After a few quarters that were as impressive as cubic zirconia, online jeweler Blue Nile (NASDAQ:NILE) is finally starting to show that it can be the real deal.

The company's latest quarter wasn't exactly golden, though. Net sales fell 11% to $62.4 million, and earnings of $0.13 a share were short of the $0.16 it delivered a year ago. However, Wall Street was braced for a profit of just $0.10 a share.

More importantly, though, the company is waxing positive about its future. After generating $11.8 million in free cash flow on a trailing-12-month basis through March, Blue Nile expects to improve on that figure for all of 2009. In other words, it sees higher free cash flow during these next three quarters than it scored during the last nine months of 2008.

With sales trends showing signs of life, Blue Nile expects to be posting year-over-year top-line gains by this year's fourth quarter. Just in time, too, since the holiday quarter is the company's most seasonally potent period.

But that seems so far away, especially when you look back to last year and realize that the company waited until November to throw in the towel and concede that it had no idea how the 2008 holiday season would shape up.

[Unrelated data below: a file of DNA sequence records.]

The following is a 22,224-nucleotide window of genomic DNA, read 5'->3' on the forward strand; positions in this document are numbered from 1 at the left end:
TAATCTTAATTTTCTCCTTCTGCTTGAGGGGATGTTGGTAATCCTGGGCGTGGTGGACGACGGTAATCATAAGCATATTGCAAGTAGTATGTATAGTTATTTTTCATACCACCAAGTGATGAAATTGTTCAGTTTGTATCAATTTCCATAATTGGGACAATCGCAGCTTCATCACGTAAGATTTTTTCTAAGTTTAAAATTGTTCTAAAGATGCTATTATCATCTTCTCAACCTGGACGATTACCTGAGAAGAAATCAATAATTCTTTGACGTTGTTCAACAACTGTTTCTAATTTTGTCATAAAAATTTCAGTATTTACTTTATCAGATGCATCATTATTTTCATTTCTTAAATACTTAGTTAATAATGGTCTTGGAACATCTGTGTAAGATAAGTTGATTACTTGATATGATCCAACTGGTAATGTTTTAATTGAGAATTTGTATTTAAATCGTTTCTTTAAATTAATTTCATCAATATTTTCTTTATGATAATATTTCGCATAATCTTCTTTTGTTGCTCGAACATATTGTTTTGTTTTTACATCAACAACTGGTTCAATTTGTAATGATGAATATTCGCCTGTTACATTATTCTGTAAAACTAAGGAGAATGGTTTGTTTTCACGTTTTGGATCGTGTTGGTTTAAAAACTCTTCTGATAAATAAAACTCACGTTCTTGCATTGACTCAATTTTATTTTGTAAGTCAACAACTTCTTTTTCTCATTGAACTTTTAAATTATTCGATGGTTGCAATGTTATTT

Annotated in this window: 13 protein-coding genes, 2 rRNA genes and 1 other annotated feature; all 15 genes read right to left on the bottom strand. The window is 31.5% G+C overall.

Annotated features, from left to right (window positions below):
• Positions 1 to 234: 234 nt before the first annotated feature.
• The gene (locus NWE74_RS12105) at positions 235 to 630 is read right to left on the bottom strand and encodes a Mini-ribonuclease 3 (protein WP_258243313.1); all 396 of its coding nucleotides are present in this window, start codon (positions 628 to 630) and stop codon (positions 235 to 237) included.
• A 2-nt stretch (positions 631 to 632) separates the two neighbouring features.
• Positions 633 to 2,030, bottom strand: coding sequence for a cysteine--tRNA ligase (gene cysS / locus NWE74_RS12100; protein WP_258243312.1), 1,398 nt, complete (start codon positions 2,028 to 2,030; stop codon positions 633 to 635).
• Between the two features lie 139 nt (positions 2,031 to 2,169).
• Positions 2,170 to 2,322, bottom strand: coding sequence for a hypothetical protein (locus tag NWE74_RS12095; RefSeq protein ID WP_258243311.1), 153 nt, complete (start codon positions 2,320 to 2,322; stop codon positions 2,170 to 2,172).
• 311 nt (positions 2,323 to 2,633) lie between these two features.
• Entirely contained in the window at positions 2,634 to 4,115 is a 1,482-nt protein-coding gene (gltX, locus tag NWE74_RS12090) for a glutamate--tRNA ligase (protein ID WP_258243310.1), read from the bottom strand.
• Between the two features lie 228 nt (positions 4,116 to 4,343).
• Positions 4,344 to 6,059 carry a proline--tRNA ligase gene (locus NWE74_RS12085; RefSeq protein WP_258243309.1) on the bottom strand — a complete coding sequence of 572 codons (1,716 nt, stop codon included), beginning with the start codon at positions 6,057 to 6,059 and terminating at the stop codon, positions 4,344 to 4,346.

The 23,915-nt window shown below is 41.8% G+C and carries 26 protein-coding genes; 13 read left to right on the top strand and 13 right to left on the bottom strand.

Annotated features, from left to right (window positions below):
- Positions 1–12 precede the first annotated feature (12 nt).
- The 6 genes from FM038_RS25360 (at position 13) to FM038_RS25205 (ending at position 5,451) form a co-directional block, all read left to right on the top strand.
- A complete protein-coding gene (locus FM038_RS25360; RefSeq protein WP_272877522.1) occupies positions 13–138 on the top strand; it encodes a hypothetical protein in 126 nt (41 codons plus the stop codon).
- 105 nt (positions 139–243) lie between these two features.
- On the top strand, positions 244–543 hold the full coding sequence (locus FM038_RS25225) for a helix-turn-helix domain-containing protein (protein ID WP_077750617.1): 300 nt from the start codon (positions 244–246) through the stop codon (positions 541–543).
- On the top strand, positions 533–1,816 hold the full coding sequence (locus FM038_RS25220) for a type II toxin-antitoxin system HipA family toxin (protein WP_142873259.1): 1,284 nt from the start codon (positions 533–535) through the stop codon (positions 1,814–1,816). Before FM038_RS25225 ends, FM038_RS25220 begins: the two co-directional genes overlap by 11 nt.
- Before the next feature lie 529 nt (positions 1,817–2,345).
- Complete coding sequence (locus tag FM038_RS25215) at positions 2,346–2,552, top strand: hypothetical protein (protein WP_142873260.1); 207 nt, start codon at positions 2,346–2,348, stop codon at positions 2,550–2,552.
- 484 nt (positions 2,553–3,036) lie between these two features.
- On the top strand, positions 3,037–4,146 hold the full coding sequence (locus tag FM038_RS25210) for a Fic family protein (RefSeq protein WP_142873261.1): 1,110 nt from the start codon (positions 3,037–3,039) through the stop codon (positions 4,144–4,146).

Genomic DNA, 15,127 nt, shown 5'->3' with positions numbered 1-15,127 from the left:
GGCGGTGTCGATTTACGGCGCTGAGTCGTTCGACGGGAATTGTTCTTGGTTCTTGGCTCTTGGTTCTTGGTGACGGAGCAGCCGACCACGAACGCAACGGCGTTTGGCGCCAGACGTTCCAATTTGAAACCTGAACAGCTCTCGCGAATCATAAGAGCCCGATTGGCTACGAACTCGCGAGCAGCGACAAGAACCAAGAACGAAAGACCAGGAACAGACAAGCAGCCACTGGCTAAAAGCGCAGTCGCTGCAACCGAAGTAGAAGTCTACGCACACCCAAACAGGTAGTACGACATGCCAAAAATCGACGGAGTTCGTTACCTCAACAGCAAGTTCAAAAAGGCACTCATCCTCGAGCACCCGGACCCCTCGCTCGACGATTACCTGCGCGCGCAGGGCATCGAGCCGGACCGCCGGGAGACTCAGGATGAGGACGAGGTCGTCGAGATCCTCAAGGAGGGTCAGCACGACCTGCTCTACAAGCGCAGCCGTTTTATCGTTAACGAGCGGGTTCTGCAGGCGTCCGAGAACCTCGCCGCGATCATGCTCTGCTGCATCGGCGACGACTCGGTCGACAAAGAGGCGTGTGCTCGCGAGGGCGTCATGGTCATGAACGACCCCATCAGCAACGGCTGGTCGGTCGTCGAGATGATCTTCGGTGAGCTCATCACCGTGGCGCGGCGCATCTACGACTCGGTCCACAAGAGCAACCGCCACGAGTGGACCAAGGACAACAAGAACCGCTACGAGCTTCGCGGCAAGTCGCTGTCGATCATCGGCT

"While we would prefer to provide Q4 guidance, we have very little clarity as to how the economic environment will impact consumer spending patterns for the holiday season," the company noted in last November's conference call. "For these reasons, we have decided that the prudent course is to not provide financial guidance for Q4."

I was skeptical toward the company during last year's downturn. Real-world jewelers such as Tiffany (NYSE:TIF), Zale (NYSE:ZLC), and global giant Signet (NYSE:SIG) have been smarting. This clearly isn't the right time to be selling high-end jewelry. The better bets in this climate have been the online discounters of lower-end bling, including (NASDAQ:BIDZ), (NASDAQ:OSTK), and even (NASDAQ:AMZN).

However, investors have been rallying behind Blue Nile in recent months. The stock is still well shy of its triple-digit highs of two years ago, but it has more than doubled since bottoming out in January. The decimated jewelry market is going to shake out a lot of the weaker players in the meantime, and when demand returns, survivors such as Blue Nile and Tiffany should have a little more elbow room.

So given the pessimism in November and the optimism in May, it's only natural to be cynical about the springtime cheer. Sure, the signs are encouraging, but now Blue Nile has to earn its zeal -- and its recent price gains. If Blue Nile's vision holds up, the past few months of gains will be only the beginning. If not, diamonds might give way to cubic zirconia again. 

Other Blue's clues:

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Longtime Fool contributor Rick Munarriz wonders whether gold bugs will get bitten over the apparent apathy toward jewelry as a fashion accessory. He owns no shares in any of the companies in this story and is also part of the Rule Breakers newsletter research team, seeking out tomorrow's ultimate growth stocks a day early. The Fool has a disclosure policy.